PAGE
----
Een Hollands paleis in Limburg
On 1 January 1924 the Rotterdam engineer Gustavus Cornelis (Kees) Bremer (1880-1949) was appointed as head of the unified Government Buildings Agency, with the title of chief government architect. Within Dutch modern architecture Bremer acted as a link between the architecture of H.R Berlage and of J.J.P. Oud by means of a powerful and monumental form language. The new 'Gouvernementsgebouw' (government building) in Maastricht is one of his major designs. The total work took approximately five years, from January 1930 to 1 July 1935, the date of the official opening.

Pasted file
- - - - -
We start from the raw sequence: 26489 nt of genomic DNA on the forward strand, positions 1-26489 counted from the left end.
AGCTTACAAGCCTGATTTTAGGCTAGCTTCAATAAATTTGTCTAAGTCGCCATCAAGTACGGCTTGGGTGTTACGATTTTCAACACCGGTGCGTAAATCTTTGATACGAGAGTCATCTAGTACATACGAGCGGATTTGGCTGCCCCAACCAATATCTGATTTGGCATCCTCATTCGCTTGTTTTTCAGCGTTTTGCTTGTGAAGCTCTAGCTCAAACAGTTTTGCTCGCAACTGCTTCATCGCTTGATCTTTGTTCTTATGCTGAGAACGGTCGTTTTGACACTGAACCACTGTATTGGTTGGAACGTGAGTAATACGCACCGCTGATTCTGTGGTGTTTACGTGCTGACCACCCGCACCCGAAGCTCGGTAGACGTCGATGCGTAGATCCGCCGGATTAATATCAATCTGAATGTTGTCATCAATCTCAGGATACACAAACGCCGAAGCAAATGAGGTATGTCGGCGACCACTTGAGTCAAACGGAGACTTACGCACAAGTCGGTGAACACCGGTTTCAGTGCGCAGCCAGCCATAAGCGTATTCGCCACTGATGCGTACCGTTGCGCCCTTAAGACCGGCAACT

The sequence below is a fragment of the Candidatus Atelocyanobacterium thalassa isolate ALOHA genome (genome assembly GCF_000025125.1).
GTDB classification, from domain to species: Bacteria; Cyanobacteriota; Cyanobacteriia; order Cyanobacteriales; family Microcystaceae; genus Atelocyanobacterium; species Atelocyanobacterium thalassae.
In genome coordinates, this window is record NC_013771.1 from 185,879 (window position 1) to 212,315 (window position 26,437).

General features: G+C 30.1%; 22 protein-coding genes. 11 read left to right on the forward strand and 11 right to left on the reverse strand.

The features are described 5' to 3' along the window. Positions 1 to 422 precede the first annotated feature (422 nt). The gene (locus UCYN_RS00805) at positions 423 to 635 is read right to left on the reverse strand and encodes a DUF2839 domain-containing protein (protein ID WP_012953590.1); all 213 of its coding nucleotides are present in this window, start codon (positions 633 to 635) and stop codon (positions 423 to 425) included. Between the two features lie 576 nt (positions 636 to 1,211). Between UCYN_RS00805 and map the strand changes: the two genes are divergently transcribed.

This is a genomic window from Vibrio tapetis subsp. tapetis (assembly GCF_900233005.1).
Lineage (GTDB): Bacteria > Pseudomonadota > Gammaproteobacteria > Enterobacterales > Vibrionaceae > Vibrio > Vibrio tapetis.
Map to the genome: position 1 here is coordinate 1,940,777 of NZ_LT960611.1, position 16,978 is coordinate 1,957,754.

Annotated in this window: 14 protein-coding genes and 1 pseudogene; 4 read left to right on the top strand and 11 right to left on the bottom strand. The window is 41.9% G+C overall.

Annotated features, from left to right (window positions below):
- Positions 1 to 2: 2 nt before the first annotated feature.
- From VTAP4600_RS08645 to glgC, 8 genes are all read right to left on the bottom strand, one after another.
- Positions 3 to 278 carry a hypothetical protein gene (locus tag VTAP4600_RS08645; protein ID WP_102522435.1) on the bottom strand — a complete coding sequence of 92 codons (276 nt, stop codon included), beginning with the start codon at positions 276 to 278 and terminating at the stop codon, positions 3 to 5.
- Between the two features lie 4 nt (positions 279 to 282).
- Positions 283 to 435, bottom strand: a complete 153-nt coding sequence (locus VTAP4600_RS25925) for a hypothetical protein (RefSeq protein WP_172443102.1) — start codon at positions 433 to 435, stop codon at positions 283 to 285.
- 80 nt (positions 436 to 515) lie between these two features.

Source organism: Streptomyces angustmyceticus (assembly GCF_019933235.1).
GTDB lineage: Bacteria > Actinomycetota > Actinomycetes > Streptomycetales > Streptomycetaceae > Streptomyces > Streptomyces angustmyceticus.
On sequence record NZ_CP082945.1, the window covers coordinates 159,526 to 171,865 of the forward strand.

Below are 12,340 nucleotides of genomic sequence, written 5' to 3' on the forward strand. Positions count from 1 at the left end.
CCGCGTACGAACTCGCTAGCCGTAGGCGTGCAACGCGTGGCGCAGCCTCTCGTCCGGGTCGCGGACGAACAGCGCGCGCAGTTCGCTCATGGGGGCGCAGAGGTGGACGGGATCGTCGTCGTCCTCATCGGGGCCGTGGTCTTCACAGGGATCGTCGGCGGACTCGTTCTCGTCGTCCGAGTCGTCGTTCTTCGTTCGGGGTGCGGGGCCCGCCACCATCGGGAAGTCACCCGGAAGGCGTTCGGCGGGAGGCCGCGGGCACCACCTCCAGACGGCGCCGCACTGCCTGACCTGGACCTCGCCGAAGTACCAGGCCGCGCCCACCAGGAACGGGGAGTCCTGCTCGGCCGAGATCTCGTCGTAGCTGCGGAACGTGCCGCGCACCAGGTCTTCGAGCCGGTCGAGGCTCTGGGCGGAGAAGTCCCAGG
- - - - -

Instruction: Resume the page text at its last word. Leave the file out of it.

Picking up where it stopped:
Bremer was confronted with a multifunctional assignment: not only an office and conference building, but also an official residence and pied-à-terre for the royal family. It is plausible that Bremer, who was looking for a typology for the complex, was inspired by the classical imperial buildings. In order not to affect the existing historical context, the brick- and natural- stone façades fit in with the old, simple roof-to-roof houses. The exterior with its severe austerity conceals the extravagant wealth of the interior.
Limburg artists worked together on the iconographic programme, which had a strong political undertone: the fact that Limburg belonged to the Kingdom of the Netherlands, the protective and directive task of the state, the promise of freedom for the Roman-Catholic population in a Protestant country. From the iconographic point of view the tower is a symbol of the unity of the province belonging to the national state.